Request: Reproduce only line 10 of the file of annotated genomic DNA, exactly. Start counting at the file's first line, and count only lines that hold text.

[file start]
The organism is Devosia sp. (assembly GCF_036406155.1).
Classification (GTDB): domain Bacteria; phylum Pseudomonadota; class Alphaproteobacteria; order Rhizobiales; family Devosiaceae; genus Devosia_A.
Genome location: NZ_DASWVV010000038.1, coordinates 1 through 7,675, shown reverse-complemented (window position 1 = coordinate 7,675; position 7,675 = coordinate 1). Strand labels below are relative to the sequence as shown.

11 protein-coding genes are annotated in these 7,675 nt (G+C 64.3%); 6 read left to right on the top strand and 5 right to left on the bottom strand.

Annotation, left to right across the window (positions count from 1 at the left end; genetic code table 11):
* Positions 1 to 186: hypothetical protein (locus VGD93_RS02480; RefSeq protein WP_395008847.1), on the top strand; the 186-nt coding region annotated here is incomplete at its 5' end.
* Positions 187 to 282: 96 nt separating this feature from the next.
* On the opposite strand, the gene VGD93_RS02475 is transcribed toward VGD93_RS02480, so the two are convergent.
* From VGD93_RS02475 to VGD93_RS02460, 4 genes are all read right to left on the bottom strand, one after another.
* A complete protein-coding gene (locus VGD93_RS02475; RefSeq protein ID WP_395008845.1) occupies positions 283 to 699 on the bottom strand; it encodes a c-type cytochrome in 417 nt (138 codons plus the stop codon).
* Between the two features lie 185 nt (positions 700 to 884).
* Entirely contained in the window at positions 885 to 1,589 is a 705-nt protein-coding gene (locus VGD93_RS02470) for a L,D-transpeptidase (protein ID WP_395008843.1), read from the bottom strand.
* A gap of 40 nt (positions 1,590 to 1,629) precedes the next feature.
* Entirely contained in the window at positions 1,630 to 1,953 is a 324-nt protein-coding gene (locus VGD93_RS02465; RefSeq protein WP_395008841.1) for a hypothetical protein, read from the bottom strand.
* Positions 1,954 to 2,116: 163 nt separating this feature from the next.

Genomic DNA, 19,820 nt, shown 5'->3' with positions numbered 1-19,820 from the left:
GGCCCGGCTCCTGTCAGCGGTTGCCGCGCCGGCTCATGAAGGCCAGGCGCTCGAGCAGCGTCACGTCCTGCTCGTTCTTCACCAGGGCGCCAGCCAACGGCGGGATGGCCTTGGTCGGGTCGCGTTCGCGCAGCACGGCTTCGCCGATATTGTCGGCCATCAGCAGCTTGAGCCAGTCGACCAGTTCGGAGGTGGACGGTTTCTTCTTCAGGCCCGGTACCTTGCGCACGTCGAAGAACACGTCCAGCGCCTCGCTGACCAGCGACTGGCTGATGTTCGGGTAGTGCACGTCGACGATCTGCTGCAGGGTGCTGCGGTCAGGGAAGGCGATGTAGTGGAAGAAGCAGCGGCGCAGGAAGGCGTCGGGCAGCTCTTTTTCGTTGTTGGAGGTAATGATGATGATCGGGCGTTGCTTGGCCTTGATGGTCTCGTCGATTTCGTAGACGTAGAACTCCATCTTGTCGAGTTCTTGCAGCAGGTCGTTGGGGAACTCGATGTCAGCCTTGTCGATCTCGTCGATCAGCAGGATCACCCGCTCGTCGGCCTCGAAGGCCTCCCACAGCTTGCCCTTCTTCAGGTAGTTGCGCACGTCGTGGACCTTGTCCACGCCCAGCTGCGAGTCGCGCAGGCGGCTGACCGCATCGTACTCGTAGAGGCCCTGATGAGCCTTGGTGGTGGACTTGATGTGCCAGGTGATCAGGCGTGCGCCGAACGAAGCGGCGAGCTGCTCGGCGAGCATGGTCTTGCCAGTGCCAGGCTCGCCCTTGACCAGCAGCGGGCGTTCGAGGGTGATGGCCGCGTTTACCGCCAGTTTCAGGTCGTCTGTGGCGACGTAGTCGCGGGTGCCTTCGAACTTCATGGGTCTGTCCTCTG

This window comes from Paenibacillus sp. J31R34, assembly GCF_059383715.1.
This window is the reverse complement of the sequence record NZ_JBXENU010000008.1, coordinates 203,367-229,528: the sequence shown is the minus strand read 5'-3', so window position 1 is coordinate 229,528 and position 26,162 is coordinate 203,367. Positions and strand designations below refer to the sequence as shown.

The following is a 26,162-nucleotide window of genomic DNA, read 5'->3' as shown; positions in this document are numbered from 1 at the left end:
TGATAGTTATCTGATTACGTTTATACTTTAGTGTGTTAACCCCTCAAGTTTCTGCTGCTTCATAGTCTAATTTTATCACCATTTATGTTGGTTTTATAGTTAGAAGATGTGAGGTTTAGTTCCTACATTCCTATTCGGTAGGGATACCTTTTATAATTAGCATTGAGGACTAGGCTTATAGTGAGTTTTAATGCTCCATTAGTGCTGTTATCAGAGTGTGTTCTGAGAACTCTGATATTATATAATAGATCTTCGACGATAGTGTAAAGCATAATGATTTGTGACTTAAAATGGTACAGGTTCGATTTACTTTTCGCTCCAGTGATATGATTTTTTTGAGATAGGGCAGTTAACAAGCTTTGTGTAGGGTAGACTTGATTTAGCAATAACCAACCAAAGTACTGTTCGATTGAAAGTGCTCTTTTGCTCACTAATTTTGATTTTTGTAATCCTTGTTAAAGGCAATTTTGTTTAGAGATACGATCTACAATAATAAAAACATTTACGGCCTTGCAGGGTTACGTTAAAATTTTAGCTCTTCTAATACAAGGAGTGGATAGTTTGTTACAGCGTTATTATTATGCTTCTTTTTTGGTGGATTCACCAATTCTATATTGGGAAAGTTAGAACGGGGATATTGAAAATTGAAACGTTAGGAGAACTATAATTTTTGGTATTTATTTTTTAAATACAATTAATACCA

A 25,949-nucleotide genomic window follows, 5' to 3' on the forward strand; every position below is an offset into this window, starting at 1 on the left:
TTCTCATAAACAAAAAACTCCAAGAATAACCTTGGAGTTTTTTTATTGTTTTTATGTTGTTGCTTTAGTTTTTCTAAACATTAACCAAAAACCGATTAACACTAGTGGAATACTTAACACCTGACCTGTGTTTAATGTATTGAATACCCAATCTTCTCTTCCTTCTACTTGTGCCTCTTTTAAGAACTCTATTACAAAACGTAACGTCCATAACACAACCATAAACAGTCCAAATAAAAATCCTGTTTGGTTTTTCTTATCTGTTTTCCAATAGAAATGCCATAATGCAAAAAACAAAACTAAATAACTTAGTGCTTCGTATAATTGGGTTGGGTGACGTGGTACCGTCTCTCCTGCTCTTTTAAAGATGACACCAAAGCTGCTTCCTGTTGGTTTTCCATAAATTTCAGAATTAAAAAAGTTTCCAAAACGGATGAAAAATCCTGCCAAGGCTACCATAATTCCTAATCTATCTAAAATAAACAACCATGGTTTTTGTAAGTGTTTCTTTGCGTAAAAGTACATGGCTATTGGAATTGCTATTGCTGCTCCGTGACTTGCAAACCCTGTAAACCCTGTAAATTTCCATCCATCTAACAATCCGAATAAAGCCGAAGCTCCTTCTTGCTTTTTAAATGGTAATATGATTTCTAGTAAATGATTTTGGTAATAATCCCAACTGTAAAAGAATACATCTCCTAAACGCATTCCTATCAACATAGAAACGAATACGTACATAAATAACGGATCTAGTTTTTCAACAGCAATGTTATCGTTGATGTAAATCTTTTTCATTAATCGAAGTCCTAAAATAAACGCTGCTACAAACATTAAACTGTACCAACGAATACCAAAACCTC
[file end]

* A complete protein-coding gene (locus VGD93_RS02475; RefSeq protein ID WP_395008845.1) occupies positions 283 to 699 on the bottom strand; it encodes a c-type cytochrome in 417 nt (138 codons plus the stop codon).